The Cambrian Period, from about 570 to 500 million years ago, is the first period of the Paleozoic Era of geologic time. The name, derived from Cambria, the Roman name for Wales, was given (1835) by the English geologist Adam Sedgewick to a sequence of sandstones and shales in northwestern Wales. The Cambrian is a key period in the geologic record because its advent coincides with the first appearance of abundant fossils, a characteristic of all succeeding periods of geologic time.
PALEOTECTONICS AND GEOGRAPHY
During the Cambrian Period the Iapetus Ocean formed. This ancestor of the Atlantic separated the embryonic North American and Eurasian continents, although not precisely along modern boundaries. A portion of eastern Canada and New England were part of ancestral Europe, and northern Scotland was attached to America. In addition, the area of the present-day southeastern coast of the United States was appended to Africa. Also in the Cambrian, continental drift resulted in the final consolidation of Gondwanaland, a southern supercontinent including most of present South America, Africa, Arabia, Madagascar, India, Australia, and Antarctica, plus portions of the present-day southeastern United States, southern Europe, and, probably, China. The Pan-African orogeny, a great mountain-building event that shook much of Gondwanaland during the beginning of the period, may have been the final collision of the several pieces of the supercontinent.
Cambrian continents had a significantly different orientation from present ones. North America was situated in the tropics, as were the present areas of eastern Europe and Siberia, then on separate continents. India, Antarctica, southern Africa, and southwestern Australia were along the northern edge of Gondwanaland; they were also in the tropics, as were the various fragments of China. In the south temperate zone were present-day western Europe and that portion of Gondwanaland consisting of what is now central Africa and South America. Northern Australia, a projection from Gondwanaland, was the only major land area in the north temperate zone. Present-day northwestern Africa and southern Europe, then adjacent, were in the south polar region, and the north polar area was in a vast ancestral Pacific Ocean, sometimes called Panthalassa.
The North American craton (Continental Shield) was flooded by a major inland sea, the Sauk Sea, which expanded throughout the Cambrian and culminated at the end of the period in a vast transgression that covered virtually the entire continent. The basal sandstone deposited in the Sauk Sea is Lower Cambrian at the margins and Upper Cambrian in the heart of the continent. Overlying it is a great thickness of limestones, the characteristic marine sediments of shallow tropical seas with restricted circulation. The European continent was also extensively flooded in the Cambrian, and ancestral Siberia was inundated by seas, as in all the early Paleozoic periods. In Gondwanaland, flooding was less extensive, although the areas of central Australia, northern India, and the Amazon River valley were covered by seas.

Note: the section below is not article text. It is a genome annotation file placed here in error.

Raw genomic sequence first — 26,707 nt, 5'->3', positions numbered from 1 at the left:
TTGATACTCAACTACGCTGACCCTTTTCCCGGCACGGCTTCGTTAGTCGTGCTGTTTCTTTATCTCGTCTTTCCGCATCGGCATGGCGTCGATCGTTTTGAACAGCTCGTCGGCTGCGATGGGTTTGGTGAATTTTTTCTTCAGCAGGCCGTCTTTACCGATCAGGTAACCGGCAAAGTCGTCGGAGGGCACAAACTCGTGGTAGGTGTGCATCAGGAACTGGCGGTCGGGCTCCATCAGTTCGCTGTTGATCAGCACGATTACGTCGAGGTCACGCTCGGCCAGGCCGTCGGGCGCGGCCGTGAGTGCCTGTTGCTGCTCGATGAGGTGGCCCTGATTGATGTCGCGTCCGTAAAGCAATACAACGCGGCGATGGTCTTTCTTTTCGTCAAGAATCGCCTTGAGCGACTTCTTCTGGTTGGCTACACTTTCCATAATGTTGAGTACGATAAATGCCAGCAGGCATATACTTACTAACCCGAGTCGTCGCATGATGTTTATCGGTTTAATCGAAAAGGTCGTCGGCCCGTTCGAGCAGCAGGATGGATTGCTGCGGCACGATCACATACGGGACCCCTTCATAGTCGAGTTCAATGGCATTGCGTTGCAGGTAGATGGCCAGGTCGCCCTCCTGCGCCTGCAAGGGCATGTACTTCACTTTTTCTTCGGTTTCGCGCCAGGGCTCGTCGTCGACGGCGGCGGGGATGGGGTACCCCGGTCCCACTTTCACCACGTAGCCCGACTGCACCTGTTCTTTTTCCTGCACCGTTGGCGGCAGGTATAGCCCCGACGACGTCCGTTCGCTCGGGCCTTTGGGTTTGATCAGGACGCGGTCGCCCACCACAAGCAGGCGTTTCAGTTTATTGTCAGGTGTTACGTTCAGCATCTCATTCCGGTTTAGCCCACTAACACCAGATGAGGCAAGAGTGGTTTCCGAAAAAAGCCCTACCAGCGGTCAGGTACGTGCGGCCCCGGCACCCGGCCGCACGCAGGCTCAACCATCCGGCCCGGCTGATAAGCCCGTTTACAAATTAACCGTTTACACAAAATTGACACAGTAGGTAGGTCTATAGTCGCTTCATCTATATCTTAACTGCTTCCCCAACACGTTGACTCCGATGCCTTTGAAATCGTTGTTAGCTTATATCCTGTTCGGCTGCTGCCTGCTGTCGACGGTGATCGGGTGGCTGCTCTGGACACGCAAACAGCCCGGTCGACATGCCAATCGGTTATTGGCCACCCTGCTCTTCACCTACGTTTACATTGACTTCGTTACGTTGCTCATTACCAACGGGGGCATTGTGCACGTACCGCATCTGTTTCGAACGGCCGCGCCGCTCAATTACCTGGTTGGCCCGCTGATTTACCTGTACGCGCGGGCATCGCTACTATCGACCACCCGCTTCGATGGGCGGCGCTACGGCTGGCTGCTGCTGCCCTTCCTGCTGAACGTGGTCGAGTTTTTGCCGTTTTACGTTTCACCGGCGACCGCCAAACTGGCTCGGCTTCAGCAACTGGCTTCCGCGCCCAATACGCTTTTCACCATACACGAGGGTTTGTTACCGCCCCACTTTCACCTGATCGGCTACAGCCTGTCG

The locations of tectonic plate margins are not well known, but some can be identified (plate tectonics). For example, geologists believe that a trench ran along the edge of Gondwanaland in present-day eastern Australia and Antarctica. A spreading ridge (seafloor spreading) must have existed between ancestral North America and Europe, as it otherwise would have been impossible for the Iapetus Ocean to open. Some sort of plate boundary or boundaries also probably existed in the Theic Ocean, a broad seaway separating North America, Europe, and Siberia from Gondwanaland.
Economic resources are not extensive in Cambrian rocks. Some lead has been mined in southwestern Missouri, and several sedimentary units are quarried as building stones.
Large, shelled organisms first occur as fossils in the Cambrian, in contrast to the vast Precambrian, when only delicate microorganisms and algal mounds occur. This is the most noteworthy change in the geologic record of life; although a number of explanations have been proposed, no entirely satisfactory answer has been found. Most specialists believe that it was only at the beginning of Cambrian time that the Earth's Atmosphere contained sufficient oxygen to sustain the metabolism of complex organisms.
The fossil record of the Cambrian is dominated by the two ancient groups of marine invertebrates: trilobites and brachiopods. Trilobites are primitive three-lobed arthropods. Unlike other members of the phylum, such as crustaceans, arachnids, and insects, trilobites had simple, unspecialized appendages. They reached their zenith in the Cambrian and declined thereafter, becoming extinct in the Permian Period. Brachiopods, or lamp shells, are primitive two-valved shellfish that superficially resemble clams. Although most later brachiopods had hinged shells of lime, most Cambrian ones had unhinged phosphatic shells rotated by muscles. Another notable group, largely confined to the Early Cambrian, is the archaeocyathids. These extinct marine organisms had conical or cylindrical shells with double porous walls. Sharing features of both sponges and corals, they built small patch reefs in the Cambrian tropics--present-day Siberia, Australia, and the western United States. Except possibly for the bryozoans (moss animals) and vertebrates, all phyla of modern animals had evolved by the end of the Cambrian; plants were still limited to primitive algae.
Leigh W. Mintz